It's a beautiful morning in Ashland. I'm enroute to California for EMT school and I figured I'd drive it rather than fly. So I couldn't resist a stop in Ashland.
Last night I went to Bloomsbury Books and picked up a couple of drama-related books: two by David Mamet ('Theatre' and 'True and False'), scenes and monologues for student actors, and an anthology of modern American plays.
After I check out, I need to swing back to Medford to pick up some work clothes for the class. There are clothing stores in Ashland, but everything here is either hippie, Shakespeare-themed, or theatre-related. Then, on to California.
EMT school starts next week and it'll probably keep me pretty busy for the duration, but I'm looking forward to connecting with friends and family in the Bay Area afterward, before I drive back north to Portland.
"You are a fucking asshole!"
These were the first words spoken to me in California. Their author was a heavyset blonde woman of about 35 or 40, driving a blue pickup filled with furniture, who pulled up alongside me in the line at the agricultural inspection station to impart this urgent information, and of whose existence I'd previously been unaware. I don't know what I did to merit this woman's attention - some perceived slight on the highway, I expect - but I was grateful to be entering the Golden State armed with this knowledge. It's always good to know where you stand.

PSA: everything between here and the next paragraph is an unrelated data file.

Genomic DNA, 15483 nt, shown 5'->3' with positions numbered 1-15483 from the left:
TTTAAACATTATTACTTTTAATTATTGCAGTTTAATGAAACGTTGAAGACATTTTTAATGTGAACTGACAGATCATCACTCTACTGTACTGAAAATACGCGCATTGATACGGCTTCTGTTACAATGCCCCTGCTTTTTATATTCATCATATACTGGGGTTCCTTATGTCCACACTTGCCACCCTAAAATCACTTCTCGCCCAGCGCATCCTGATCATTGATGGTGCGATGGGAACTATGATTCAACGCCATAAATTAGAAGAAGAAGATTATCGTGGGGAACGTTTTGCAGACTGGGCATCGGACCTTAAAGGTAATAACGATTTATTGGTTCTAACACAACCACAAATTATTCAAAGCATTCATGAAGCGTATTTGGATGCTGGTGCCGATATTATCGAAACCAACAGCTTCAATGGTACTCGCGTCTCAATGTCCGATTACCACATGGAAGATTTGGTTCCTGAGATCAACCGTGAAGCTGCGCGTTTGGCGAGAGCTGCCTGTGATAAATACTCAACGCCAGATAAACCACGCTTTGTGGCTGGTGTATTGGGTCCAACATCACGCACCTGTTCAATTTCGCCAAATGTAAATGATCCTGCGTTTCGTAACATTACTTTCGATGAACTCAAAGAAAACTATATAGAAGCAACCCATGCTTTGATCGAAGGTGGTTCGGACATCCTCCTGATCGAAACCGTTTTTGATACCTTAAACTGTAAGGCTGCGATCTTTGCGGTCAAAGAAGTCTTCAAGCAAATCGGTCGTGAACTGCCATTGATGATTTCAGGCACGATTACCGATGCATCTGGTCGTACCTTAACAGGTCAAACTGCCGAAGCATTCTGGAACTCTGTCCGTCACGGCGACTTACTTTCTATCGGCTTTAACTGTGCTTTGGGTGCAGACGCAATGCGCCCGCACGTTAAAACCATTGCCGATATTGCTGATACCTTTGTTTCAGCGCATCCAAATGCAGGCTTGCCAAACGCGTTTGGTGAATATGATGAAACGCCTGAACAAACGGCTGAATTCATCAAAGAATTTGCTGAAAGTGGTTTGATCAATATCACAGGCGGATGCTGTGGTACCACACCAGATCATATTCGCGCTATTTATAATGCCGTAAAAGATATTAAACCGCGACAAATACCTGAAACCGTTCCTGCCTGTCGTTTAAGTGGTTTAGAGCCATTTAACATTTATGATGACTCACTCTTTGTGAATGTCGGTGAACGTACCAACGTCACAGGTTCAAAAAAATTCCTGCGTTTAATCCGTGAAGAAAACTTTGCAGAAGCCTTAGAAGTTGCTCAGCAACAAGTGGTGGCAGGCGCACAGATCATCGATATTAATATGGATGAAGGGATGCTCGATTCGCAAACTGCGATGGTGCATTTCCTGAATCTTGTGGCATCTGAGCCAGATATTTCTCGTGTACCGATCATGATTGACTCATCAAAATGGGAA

Oh California, how I have missed you.
The drive between Portland and the Bay Area is roughly 10 or 11 hours, not counting rest stops, and could theoretically be done in a day. I spread it out over two when I moved back to Portland, driving up with my friend B in late January of 2014. This time I decided to give myself three days. I took my first overnight in Ashland last night, and was going to spend tonight in, say, Red Bluff, and finish the journey at a leisurely pace tomorrow morning (Friday). But after an hour's break in Red Bluff (from about 14:30 to 15:30), I ended up powering through, pulling over at rest stops as needed along the way.
The drive through the East Bay was every bit as awful as you can imagine, but it didn't stress me out like I thought it would. Having GPS helped a lot. But I've been driving regularly the past year or so, and like almost anything else, you can get used to it; so I don't have the same aversion to driving that I used to. (I'll still avoid driving in the city, though, if I can; I'll always take a bus or a taxi, or better yet walk, if possible.)
I checked in at the hotel around 19:30, just in time to pray mincha before the sun went down. The room is nice. (That's good, because it'll be my home for the next two weeks.) I have all day tomorrow to get cleaned up and settled in and start reviewing the material. I don't know how many people there are in my class, but my understanding is we'll be picked up at the hotel in the morning and shuttled to the school. Morning is classroom instruction, afternoon is pratical application. I believe there are ambulance ride-alongs near the end of the course. I doubt I'll be getting romantic with anybody besides the CPR dummy, but it will be nice to meet new people.